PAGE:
Photography is a business when it's not a hobby. And the ingredients that keep a photography business thriving are the same as the ingredients for any business. My philosophy and approach to my work has been to focus on mastery rather than marketing. It's not the only way to go. Some people become successful and even famous long before their work warrants it by focusing first on marketing and sales, and that's absolutely valid. You see people who have hundreds of thousands of fans more or less because they have an afro, or a mullet, or an engaging personality, and technical skill is secondary. Those people do well, and I'm always impressed that they do. But I've always been somewhat obsessed with technique, and that is what interests me most, so that's where I've focused. I always felt like if I oversold myself, I would get people pumped and they would hire me because I'm interesting rather than for my work, or that I would be hired and not be able to deliver. At this point in my experience, I would recommend this: if you're looking to be an in-house photographer somewhere, focus on your work. Afros don't get you very far in interviews. If you want to be a freelance photographer, using memorable marketing ploys, like wearing a bowtie everywhere, works. You just need to be remembered. "Oh yeah, I've heard about that guy. The guy with the mullet." When I played chess back in high school, I wore an old-man-hat to all the tournaments. Before long, when I sat down to a game, my opponent would say, "Oh, crap. The kid with the hat. My friends told me about you."
So I spent years working hard to learn all that I could, and while I am still learning, and always will, I feel my work has finally gotten to where I feel confident that I could do any job I landed. So now I'm turning my attention to marketing. I have a portfolio I'm still working on, but am proud of. I have a website. I have a facebook fan page. I have a Photoserve account at PDN. These are the basics. But what about a brand? When people see my site, do they get the feeling that it's intentional, and professional? Or thrown together and amateur? Is my work cohesive? Is there a mark by which people can quickly recognize me, like an afro or, since I was born with the world's straightest hair, a good logo? I've been asking these questions and many others, and so many of the answers aren't what I want them to be. So I've begun making some changes.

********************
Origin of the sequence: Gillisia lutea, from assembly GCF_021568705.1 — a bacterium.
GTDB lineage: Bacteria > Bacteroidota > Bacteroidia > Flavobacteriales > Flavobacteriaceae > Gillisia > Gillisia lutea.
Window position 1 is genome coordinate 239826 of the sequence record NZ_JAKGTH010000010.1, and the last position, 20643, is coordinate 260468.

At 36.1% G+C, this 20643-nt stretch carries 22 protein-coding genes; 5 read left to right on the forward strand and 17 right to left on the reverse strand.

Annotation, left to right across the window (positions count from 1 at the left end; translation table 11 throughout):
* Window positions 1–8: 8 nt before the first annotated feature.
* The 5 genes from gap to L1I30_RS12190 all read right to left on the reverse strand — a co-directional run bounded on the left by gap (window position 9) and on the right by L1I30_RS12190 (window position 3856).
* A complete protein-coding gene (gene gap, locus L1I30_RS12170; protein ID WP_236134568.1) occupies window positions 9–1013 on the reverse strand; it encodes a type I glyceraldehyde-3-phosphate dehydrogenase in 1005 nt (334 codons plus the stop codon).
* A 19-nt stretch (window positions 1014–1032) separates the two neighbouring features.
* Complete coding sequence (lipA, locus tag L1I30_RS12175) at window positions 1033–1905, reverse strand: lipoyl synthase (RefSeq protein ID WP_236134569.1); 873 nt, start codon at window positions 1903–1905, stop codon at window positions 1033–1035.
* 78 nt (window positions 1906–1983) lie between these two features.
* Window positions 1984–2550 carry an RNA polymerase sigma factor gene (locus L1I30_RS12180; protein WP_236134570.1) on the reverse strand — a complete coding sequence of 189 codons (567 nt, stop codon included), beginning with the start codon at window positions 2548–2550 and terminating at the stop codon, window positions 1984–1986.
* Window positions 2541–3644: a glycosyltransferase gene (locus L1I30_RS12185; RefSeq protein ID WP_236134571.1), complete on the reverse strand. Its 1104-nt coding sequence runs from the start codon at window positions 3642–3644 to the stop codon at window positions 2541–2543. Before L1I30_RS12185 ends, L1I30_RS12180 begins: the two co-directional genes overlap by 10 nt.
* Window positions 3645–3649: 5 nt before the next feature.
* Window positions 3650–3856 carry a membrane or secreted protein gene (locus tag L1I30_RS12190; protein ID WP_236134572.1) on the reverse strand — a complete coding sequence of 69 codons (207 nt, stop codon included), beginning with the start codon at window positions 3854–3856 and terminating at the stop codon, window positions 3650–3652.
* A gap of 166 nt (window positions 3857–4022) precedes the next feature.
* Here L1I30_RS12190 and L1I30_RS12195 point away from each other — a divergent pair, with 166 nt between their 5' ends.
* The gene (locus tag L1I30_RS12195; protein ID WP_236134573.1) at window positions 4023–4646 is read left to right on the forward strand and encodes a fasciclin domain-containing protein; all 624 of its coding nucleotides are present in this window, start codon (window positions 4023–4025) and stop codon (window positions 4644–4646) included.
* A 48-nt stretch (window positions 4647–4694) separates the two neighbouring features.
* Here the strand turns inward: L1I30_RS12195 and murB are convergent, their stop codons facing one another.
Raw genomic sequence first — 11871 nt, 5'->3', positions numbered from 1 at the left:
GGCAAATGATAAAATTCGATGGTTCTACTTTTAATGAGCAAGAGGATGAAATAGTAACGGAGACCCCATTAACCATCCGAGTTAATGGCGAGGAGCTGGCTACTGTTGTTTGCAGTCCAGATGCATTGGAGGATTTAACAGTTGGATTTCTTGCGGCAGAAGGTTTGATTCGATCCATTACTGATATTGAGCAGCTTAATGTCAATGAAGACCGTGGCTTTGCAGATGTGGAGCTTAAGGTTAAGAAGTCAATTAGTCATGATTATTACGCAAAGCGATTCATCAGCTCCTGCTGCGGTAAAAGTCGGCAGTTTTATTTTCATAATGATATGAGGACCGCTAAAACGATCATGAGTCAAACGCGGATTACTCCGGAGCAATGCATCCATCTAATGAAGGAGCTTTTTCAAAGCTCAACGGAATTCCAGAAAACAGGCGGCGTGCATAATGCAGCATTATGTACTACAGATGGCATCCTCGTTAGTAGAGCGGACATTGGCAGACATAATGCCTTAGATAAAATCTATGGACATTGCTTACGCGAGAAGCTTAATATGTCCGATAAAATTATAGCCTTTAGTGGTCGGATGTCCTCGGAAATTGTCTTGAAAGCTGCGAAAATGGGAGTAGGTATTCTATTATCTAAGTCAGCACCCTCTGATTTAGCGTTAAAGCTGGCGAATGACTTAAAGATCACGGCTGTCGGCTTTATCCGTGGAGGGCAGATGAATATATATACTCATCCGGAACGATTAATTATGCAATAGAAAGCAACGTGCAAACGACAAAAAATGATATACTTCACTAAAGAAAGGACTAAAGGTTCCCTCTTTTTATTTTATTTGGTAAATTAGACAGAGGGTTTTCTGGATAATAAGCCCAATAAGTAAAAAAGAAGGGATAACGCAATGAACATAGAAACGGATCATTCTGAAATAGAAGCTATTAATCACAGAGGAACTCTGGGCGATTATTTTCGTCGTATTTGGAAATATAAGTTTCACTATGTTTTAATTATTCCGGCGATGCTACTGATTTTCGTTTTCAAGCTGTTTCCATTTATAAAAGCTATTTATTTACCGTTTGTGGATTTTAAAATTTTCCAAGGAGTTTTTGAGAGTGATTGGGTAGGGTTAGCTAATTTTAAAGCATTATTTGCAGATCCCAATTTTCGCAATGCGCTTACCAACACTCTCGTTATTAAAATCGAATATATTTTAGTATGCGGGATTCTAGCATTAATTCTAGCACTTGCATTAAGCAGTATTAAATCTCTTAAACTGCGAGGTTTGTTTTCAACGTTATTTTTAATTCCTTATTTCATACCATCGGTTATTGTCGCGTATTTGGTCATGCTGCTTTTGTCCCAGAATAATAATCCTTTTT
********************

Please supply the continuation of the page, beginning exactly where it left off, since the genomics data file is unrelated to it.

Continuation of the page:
I have found and hired a team of designers to begin work on a logo and new business cards for me. Do I know for sure that having a logo will make a major difference in getting work? No. But hey.
They're great designers and by covering the logo base, at least if I'm not getting the kind of work I want, I won't have to wonder if it's my lack of branding. The more of these holes you fill, the easier it is to drill down to what your marketing strategy is missing. If I have a logo, website, business cards, killer work, big names on the client list, awards and an afro, that pretty much narrows it down to not making enough contacts in person, by phone or by email. And if I'm emailing and calling, maybe I know it's not enough in-person approaches. So just like I had to figure out how to light a subject in a cave, I'm figuring out how to reach the people I'm looking to work with. The world of the photographer is a breeding ground for excuses, and the more excuses you can eliminate, the closer you are to getting clients like Walmart knocking on the door.
Another change you'll see is more frequent blog posts. One post every 3 months isn't quite enough to invite a following, and I do want people sharing my work and my content with others. So I'll be posting here more than just when I win an award or get published on FStoppers (Like I was two weeks ago!). Sometimes I drive to work (where I do product photography) thinking about my goals and how I'll get there, so I'll start writing those things down and sharing them, as well as tips and ideas that I have.
Thanks for reading. There weren't that many photos to keep your attention, but I'll have more of those for you next week.